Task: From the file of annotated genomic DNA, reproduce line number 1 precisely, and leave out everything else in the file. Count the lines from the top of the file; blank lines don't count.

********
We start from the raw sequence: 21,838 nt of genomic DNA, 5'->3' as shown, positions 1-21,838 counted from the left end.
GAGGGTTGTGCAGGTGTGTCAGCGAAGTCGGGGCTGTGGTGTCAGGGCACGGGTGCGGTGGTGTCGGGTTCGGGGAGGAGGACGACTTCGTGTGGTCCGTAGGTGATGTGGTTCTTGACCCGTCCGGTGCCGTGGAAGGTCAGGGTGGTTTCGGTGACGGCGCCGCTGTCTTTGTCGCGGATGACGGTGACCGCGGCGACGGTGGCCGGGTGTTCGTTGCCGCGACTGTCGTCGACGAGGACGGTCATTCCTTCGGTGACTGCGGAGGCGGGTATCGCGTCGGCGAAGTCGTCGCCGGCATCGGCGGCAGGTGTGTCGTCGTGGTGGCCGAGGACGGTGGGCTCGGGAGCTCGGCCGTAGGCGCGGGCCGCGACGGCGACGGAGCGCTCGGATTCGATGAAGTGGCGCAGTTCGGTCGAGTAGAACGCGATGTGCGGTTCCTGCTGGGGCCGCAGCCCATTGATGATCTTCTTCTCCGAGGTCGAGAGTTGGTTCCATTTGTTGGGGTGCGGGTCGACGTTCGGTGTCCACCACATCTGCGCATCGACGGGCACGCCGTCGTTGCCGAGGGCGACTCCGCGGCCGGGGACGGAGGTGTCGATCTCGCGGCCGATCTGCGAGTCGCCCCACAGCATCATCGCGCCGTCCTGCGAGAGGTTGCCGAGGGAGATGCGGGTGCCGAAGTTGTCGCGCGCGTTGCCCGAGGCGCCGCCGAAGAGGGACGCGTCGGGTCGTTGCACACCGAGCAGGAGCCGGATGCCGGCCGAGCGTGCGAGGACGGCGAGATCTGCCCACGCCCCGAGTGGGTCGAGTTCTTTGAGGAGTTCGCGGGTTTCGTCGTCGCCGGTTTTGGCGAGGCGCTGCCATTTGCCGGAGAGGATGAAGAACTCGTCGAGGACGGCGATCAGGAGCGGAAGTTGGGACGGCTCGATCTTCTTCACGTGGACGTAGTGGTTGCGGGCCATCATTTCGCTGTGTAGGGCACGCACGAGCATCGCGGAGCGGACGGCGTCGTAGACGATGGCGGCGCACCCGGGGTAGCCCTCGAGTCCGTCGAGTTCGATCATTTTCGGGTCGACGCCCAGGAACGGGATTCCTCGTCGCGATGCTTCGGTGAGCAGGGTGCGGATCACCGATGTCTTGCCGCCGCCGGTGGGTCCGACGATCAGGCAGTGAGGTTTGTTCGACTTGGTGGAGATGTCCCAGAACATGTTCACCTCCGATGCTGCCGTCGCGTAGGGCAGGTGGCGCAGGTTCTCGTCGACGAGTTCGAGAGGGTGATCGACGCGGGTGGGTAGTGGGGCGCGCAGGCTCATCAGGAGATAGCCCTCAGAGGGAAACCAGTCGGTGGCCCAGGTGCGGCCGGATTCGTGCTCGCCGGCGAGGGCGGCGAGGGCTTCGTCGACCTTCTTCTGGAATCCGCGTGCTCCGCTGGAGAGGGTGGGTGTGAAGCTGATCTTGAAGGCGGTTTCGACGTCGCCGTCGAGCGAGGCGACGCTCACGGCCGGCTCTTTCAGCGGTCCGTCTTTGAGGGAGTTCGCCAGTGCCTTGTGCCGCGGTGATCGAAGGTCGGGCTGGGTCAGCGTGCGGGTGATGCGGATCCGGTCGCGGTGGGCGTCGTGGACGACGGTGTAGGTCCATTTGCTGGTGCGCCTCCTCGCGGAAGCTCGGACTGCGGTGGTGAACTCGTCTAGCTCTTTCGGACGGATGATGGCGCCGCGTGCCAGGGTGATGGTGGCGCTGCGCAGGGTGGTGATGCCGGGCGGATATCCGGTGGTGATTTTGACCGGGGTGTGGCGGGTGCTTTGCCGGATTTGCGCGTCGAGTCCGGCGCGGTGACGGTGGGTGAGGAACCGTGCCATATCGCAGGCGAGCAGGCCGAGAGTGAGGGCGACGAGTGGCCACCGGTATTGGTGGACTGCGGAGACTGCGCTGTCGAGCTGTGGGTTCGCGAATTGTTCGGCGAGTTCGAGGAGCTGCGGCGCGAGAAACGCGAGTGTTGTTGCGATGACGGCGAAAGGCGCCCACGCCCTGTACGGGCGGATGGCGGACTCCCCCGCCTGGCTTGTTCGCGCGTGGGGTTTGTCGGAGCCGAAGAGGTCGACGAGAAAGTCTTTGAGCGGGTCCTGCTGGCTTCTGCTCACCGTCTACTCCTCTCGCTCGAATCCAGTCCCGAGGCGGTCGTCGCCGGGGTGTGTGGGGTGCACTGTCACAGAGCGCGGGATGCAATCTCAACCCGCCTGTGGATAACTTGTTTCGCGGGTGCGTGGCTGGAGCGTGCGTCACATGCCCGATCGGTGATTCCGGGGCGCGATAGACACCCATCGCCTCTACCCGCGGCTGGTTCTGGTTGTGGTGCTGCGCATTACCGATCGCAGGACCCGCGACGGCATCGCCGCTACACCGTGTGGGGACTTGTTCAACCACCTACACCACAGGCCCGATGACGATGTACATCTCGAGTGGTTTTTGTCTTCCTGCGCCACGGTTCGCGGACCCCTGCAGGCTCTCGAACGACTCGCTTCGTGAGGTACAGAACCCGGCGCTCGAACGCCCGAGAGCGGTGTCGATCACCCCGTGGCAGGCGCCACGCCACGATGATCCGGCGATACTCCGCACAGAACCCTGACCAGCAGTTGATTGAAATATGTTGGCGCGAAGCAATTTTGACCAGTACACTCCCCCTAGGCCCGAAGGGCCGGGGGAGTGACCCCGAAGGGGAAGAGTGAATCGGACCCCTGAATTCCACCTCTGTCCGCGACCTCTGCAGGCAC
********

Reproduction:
We start from the raw sequence: 21,838 nt of genomic DNA, 5'->3' as shown, positions 1-21,838 counted from the left end.